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Report draft recommends closure of GPC
Technical schools would absorb community colleges
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Georgia Perimeter College and all other two-year colleges could close and be absorbed into the state’s Technical College System if Gov. Sonny Perdue decides to adopt the recommendations of a working group he formed last summer with the task of researching ways to create long-term, comprehensive education reform.

Though the governor’s office says the final report has not yet been released and is still in the discussion phase, a Dec. 15 rough draft of the recommendations from the "Tough Times or Tough Choices" Working Group is currently circulating between educators across the state.

Key recommendations affecting the status of GPC in the report include "charging the current Technical College System to administer all technical and 2-year academic programs offered in Georgia, thus building a Technical and Academic College System of Georgia (TACSG)."

The report recommends that the University System of Georgia (USG) focus "exclusively on research, 4-year degree programs and graduate degree programs." Community colleges are currently part of the USG.

The ability for students to transfer between institutions must be allowed, according to the report, which recommends "forming comprehensive articulation agreements that clearly establish procedures governing the transfer of credits from one institution or system to another."

Perdue formed the working group with the charges of reviewing a national report called "Tough Times or Tough Choices" and coming up with a list of ideas on how Georgia might reform its education system.

According to a press release from the governor’s office, Perdue has directed the group to identify policy changes that can be put quickly in place with the goal of legislation passing on the matter in this year’s session of the General Assembly.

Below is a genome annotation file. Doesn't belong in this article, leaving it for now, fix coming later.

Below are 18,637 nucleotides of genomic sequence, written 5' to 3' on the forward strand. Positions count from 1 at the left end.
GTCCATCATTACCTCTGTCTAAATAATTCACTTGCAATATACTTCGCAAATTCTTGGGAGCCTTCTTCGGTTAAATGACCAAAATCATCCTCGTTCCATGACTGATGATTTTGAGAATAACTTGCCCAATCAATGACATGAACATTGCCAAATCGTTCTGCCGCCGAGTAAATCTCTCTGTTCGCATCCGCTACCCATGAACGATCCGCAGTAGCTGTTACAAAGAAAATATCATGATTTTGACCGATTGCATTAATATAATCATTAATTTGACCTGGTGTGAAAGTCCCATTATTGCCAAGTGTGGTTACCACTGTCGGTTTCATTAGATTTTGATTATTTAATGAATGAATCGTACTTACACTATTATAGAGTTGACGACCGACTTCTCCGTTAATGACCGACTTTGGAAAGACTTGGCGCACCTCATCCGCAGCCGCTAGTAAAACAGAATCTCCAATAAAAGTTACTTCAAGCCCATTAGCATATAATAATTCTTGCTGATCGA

Newton County would be greatly affected by this proposal as the Newton GPC campus that opened in 2007 is both highly used by county students and viewed by economic development experts as a key engine for economic growth in the eastern end of the county.

GPC professors, faculty and students are already organizing opposition to the proposal. Beth Jensen, a distance-learning professor of English at GPC, is urging her students to contact the governor, Lt. Gov. Casey Cagle and their local representatives and senators to protest the proposal.

"We have confirmation that Governor Perdue can, at any time, issue a directive to finalize the absorption of the two-year college into the technical school system," Jensen said in an e-mail. "The legislators will be left to hammer out the details, but the deal will be done."

Sen. John Douglas (R-Social Circle), a member of the Senate Appropriations Committee, said he first learned of the proposal on Thursday at a budget hearing.

"I think that we have a good system in place now and I would like to see it stay in place," Douglas said. "The technical colleges and the university system have different missions and I think that they both serve their base well and I don’t see the need to change it."